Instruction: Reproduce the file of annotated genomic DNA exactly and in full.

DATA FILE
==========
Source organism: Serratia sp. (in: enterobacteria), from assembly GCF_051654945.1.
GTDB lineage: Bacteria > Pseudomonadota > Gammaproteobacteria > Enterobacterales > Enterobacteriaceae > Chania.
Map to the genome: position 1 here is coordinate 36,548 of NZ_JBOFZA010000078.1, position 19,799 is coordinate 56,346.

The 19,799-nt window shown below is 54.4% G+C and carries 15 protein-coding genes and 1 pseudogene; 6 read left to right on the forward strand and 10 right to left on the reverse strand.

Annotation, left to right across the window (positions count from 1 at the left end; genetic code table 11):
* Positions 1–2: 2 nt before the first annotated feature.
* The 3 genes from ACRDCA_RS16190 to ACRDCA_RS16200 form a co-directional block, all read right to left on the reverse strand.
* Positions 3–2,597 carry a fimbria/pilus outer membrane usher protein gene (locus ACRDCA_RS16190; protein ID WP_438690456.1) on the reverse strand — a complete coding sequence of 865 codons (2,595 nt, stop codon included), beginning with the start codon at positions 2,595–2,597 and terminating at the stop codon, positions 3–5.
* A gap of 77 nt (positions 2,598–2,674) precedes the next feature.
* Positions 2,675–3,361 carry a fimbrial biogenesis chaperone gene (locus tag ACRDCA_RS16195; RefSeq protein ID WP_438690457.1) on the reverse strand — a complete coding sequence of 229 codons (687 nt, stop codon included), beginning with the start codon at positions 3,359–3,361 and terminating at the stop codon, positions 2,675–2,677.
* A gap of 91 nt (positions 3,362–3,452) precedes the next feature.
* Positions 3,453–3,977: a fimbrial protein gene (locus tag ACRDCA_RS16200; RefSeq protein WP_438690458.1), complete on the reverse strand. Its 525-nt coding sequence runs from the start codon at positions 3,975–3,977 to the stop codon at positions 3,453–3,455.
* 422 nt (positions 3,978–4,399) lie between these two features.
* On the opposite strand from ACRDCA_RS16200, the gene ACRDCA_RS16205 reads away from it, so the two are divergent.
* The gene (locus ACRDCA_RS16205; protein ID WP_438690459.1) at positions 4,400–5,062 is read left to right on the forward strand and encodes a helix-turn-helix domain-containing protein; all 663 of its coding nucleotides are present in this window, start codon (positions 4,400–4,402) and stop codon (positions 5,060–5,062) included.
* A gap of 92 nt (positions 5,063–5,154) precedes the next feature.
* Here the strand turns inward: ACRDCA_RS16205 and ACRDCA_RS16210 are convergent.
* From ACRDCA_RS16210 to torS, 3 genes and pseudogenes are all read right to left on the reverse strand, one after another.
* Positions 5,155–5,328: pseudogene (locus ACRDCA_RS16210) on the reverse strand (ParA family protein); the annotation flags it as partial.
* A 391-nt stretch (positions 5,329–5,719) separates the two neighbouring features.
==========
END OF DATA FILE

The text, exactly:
Source organism: Serratia sp. (in: enterobacteria), from assembly GCF_051654945.1.
GTDB lineage: Bacteria > Pseudomonadota > Gammaproteobacteria > Enterobacterales > Enterobacteriaceae > Chania.
Map to the genome: position 1 here is coordinate 36,548 of NZ_JBOFZA010000078.1, position 19,799 is coordinate 56,346.

The 19,799-nt window shown below is 54.4% G+C and carries 15 protein-coding genes and 1 pseudogene; 6 read left to right on the forward strand and 10 right to left on the reverse strand.

Annotation, left to right across the window (positions count from 1 at the left end; genetic code table 11):
* Positions 1–2: 2 nt before the first annotated feature.
* The 3 genes from ACRDCA_RS16190 to ACRDCA_RS16200 form a co-directional block, all read right to left on the reverse strand.
* Positions 3–2,597 carry a fimbria/pilus outer membrane usher protein gene (locus ACRDCA_RS16190; protein ID WP_438690456.1) on the reverse strand — a complete coding sequence of 865 codons (2,595 nt, stop codon included), beginning with the start codon at positions 2,595–2,597 and terminating at the stop codon, positions 3–5.
* A gap of 77 nt (positions 2,598–2,674) precedes the next feature.
* Positions 2,675–3,361 carry a fimbrial biogenesis chaperone gene (locus tag ACRDCA_RS16195; RefSeq protein ID WP_438690457.1) on the reverse strand — a complete coding sequence of 229 codons (687 nt, stop codon included), beginning with the start codon at positions 3,359–3,361 and terminating at the stop codon, positions 2,675–2,677.
* A gap of 91 nt (positions 3,362–3,452) precedes the next feature.
* Positions 3,453–3,977: a fimbrial protein gene (locus tag ACRDCA_RS16200; RefSeq protein WP_438690458.1), complete on the reverse strand. Its 525-nt coding sequence runs from the start codon at positions 3,975–3,977 to the stop codon at positions 3,453–3,455.
* 422 nt (positions 3,978–4,399) lie between these two features.
* On the opposite strand from ACRDCA_RS16200, the gene ACRDCA_RS16205 reads away from it, so the two are divergent.
* The gene (locus ACRDCA_RS16205; protein ID WP_438690459.1) at positions 4,400–5,062 is read left to right on the forward strand and encodes a helix-turn-helix domain-containing protein; all 663 of its coding nucleotides are present in this window, start codon (positions 4,400–4,402) and stop codon (positions 5,060–5,062) included.
* A gap of 92 nt (positions 5,063–5,154) precedes the next feature.
* Here the strand turns inward: ACRDCA_RS16205 and ACRDCA_RS16210 are convergent.
* From ACRDCA_RS16210 to torS, 3 genes and pseudogenes are all read right to left on the reverse strand, one after another.
* Positions 5,155–5,328: pseudogene (locus ACRDCA_RS16210) on the reverse strand (ParA family protein); the annotation flags it as partial.
* A 391-nt stretch (positions 5,329–5,719) separates the two neighbouring features.